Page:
Avery Smoke Jumper Smoked Imperial Porter was a selection that drew a line in the group; those who like smoked beers, and those who don't. (I do.) The aroma wasn't super smoky, but the smoke came out in the flavor. I would have liked to have some good smoked cheese to go with this one. I could find anything on Avery's website about this beer but it's one to seek out.
One of the "odd" beers of the day was Haandbryggeriet Dark Force. This is a wheat stout. I believe it was described as an "Extreme Double Imperial Wheat Stout", later referred to as the "adjective beer." I didn't care for this one that much. There was too much going on. It was an beer with an identity crises.
One of my favorites of the afternoon was Southern Tier Oat, an Imperial Oat Stout. When I tasted this I longed to be sitting in front of a fire with a good book on a cool evening. This is a very easy drinking stout with a hefty chocolate and coffee flavor. The 11% ABV makes this one a sipper.
Avery Brewing made another appearance with Mephistopheles' Stout. This 15% ABV monster is jet black, thick and syrupy. This is another beer to enjoy over a long relaxing evening.
The afternoon was extremely enjoyable and educational. I had to leave the meeting a little early to attend a fund raising auction for my son's school, but not before all the beers were sampled. :-) I'm looking forward to next month's FABTS meeting on December 8 at Kybecca. The theme for that day will be "Holiday Beers".
BTW, both Bangkok Boulevard and Kybecca are prime beer-stops in the area. Bangkok Boulevard has a beer menu of 150+ beers, more than half of them Belgian. Kybecca is a fine wine, beer, and cheese store with 2 locations in Fredericksburg. They stock an impressive array of craft beer. Fredericksburg area beer lovers should make a point of patronizing both these establishments.
Thursday, November 15, 2007
I received an email update this morning from Blue & Gray Brewing. Their Spiced Winter Ale is now available. As I mentioned earlier, this is one of the Winter beers that I look forward to. Orange zest, cardamom, clove, cinnamon and more combine for an aromatic and tasty Winter treat. This was one of the first spiced ales I tried and I'm very found of it. Spiced Winter Ale is planned to be available through January. However, Blue & Gray beers are popular and often sell out early. Last year I showed up at the brewery one early morning in January to have my growlers refilled for a party only to be greeted with a sign on the door that proclaimed the Spiced Winter Ale was sold out. As I phoned home to let my wife know, the guy behind me got to the door, read the sign, and also got on his phone to call home! There were plenty of disappointed folks that day. I'll be heading to the brewery soon to have my growlers filled. This year I'll get my party stock filled earlier!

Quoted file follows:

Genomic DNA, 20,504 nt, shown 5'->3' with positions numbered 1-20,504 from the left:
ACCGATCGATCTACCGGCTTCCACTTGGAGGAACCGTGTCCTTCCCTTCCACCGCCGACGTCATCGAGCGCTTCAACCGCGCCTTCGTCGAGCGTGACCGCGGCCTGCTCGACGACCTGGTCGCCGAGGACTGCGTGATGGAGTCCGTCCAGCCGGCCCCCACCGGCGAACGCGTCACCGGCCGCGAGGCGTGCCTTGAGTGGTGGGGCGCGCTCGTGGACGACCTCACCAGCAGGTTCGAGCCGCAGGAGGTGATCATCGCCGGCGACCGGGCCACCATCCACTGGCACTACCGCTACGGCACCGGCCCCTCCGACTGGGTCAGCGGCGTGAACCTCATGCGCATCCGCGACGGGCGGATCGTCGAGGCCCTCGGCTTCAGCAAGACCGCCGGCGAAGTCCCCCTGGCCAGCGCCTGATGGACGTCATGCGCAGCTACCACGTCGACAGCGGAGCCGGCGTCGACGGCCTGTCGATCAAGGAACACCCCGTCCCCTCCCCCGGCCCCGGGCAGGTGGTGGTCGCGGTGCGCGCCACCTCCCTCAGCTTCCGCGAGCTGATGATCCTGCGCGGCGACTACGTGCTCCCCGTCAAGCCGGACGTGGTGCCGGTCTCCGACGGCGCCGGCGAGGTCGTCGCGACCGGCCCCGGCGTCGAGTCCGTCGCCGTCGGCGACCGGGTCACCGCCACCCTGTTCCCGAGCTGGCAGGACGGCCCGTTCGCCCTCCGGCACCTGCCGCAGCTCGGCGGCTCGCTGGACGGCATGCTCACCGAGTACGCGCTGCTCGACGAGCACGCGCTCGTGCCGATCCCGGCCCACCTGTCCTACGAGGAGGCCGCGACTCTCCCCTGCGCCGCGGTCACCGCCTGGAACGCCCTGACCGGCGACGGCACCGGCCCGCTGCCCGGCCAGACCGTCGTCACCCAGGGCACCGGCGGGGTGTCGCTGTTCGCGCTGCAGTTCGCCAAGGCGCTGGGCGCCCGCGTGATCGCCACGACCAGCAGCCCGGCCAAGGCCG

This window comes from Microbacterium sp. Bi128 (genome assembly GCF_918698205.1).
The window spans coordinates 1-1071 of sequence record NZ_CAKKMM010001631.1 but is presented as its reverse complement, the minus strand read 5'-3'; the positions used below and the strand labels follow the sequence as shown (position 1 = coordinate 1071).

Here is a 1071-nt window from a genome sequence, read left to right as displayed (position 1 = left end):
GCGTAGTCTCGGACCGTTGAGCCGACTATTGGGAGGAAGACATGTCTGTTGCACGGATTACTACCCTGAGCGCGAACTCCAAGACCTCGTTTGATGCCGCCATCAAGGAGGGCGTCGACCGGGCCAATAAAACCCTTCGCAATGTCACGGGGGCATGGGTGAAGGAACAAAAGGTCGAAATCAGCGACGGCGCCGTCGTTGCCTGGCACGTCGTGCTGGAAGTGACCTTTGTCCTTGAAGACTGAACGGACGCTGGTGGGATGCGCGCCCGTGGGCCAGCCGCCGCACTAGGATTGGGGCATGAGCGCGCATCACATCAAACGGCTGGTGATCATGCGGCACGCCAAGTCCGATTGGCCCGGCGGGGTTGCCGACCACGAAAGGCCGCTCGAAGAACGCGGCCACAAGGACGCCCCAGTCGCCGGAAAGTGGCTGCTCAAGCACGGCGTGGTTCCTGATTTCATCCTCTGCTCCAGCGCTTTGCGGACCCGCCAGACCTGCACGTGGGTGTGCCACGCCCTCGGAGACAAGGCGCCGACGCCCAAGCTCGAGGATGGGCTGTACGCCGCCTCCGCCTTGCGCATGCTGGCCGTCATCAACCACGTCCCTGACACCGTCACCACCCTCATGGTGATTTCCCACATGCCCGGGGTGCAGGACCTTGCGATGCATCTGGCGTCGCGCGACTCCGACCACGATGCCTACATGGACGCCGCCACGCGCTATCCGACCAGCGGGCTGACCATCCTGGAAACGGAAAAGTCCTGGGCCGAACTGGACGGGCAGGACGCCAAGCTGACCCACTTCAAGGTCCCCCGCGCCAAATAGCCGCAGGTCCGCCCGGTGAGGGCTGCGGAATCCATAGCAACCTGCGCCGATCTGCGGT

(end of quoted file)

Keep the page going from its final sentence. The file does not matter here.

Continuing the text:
Monday, November 12, 2007
There's been a lot of talk the past few months about the hop and malt shortages and the impending price increases. I posted on this last month. At the time I wrote "But the effect on price isn't the scary part. The issue is the supply. If the brewers can't get the hops and malts they need, they can't make the beers we love, at any price. Small brewers are going to be affected by this the most." Well, that prediction didn't take long to come true.
The Blue & Gray Brewing web site has this notice:
As you may recall, we noted the impending increase in the price of malt and hops. We anticipated a 30-40% increase. However, the cost of malted barley has risen by 53%. Hops increased 100-400%, depending on the variety. Some hops are so scarce that they can not be found, at any price. This is the case with the hop variety we use in our new specialty beer, the blond Belgian ale. Until further notice, we can not brew any more of the Belgian ale.The Borman's Belgian Ale was released by Blue & Gray just last month and it appears to be an early casualty of the hops shortage. Hopefully Jeff will be able to acquire the hops he needs soon and resume brewing the latest beer beer from Blue & Gray.